Imminent peril

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(Redirected from Peril)

Imminent peril, or imminent danger,[1] is an American legal concept that defines the term as "certain danger, immediate, and impending; menacingly close at hand, and threatening."[2] In many states in the US, a mere necessity for quick action does not constitute an emergency within the doctrine of imminent peril, where the situation calling for the action is one which should reasonably have been anticipated and which the person whose action is called for should have been prepared to meet;[3] the doctrine of imminent peril does not excuse one who has brought about the peril by their own negligence.[4]


In California, legislation authorizes a person to use deadly force to defend against death or serious injury if they believe they are in imminent peril.[5] Raymond L. Middleton, Warden v. Sally Marie McNeil is a California case that espouses this doctrine.[6] The 2012 Florida Statutes lay measurable conditions to determine if the "fear of imminent peril" is reasonable under the law.[7] Both the International Court of Justice (ICJ) and the International Law Commission (ILC) have recognized the profound motivations of one's lawful fear of imminent peril and have adopted measures to define consequences, of self-defense against such peril, as reasonable.[8]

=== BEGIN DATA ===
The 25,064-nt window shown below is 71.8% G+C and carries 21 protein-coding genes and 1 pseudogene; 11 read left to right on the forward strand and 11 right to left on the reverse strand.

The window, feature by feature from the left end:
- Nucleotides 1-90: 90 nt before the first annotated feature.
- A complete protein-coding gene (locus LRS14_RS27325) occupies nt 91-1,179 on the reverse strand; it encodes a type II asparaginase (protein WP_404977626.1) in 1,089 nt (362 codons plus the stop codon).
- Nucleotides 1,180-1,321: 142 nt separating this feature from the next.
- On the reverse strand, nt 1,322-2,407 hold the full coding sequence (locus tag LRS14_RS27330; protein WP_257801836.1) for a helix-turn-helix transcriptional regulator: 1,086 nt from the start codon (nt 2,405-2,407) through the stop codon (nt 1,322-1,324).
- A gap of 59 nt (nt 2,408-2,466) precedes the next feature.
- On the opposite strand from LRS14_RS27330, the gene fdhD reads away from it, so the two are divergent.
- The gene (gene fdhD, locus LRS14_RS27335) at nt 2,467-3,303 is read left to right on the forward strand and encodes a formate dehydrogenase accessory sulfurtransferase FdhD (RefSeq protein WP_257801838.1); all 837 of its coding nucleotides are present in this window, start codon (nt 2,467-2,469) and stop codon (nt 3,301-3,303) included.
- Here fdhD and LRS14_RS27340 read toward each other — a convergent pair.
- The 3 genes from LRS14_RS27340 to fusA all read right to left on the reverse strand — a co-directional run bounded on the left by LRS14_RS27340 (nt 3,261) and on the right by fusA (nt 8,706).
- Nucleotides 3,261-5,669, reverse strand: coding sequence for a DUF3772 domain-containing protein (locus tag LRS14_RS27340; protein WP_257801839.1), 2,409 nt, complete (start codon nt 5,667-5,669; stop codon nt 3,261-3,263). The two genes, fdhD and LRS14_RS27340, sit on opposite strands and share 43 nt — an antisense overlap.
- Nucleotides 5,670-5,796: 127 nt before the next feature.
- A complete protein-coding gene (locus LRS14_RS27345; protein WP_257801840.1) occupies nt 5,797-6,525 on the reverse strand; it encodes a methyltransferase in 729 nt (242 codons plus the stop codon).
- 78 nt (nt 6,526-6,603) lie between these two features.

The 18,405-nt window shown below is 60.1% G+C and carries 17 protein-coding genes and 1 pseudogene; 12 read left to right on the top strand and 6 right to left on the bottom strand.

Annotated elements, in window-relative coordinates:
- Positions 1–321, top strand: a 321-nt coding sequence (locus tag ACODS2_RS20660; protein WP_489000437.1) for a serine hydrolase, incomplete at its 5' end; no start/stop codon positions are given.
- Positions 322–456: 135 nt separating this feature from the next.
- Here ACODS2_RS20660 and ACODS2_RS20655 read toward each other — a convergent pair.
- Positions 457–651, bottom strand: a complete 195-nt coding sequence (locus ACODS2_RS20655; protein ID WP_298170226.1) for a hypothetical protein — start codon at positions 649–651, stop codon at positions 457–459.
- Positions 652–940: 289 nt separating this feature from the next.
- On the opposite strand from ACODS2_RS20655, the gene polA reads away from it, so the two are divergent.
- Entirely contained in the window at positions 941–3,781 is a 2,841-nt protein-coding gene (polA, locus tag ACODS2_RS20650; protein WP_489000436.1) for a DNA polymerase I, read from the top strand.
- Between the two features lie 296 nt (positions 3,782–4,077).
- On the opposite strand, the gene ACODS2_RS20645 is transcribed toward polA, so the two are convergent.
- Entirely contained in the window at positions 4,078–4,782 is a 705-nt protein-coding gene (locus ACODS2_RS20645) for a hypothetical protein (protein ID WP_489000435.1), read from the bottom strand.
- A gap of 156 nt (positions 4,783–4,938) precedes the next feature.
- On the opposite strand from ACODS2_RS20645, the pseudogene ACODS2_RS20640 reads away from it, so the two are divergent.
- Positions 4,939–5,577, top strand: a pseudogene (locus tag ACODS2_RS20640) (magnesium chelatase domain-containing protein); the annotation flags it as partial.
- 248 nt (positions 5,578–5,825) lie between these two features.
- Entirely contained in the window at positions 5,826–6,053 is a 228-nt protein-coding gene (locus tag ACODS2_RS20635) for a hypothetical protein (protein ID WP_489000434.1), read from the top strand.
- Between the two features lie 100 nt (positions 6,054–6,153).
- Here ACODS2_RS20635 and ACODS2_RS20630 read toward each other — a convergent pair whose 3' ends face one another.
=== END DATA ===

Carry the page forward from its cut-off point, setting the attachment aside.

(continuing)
Peril is synonymous with danger[9] but lacks the suddenness of the "imminent" qualifier. The Occupational Safety and Health Administration (OSHA) regulates safety standards for workplaces in the United States. Its charter obligation is to identify dangerous conditions in the workplace with a potential for sudden peril, and to require employers to actively mitigate the risks.[10]

See also[edit]


  1. ^ Imminent-Peril Doctrine Law & Legal Definition
  2. ^ Lehman, Jeffrey; Phelps, Shirelle (2005). West's Encyclopedia of American Law, Vol. 1 (2 ed.). Detroit: Thomson/Gale. p. 105. ISBN 9780787663742.
  3. ^ Kuist v. Curran, 116 Cal. App. 2d 404
  4. ^ Warren v. Sullivan, 188 Cal. App. 2d 150
  5. ^ Cambridge Dictionary Online
  6. ^ No. 03-1028. Decided May 3, 2004
  7. ^ The 2012 Florida Statutes Sunshine Online
  8. ^ "New Approaches to the State of Necessity in Customary International Law: Insights From WTO Law and Foreign Investment Law" (PDF). Archived from the original (PDF) on 2011-01-08. Retrieved 2012-11-16.
  9. ^ Danger Law & Legal Definition
  10. ^ Call (800) 321-OSHA immediately to report imminent dangers, United States Department of Labor, retrieved 11/17/2012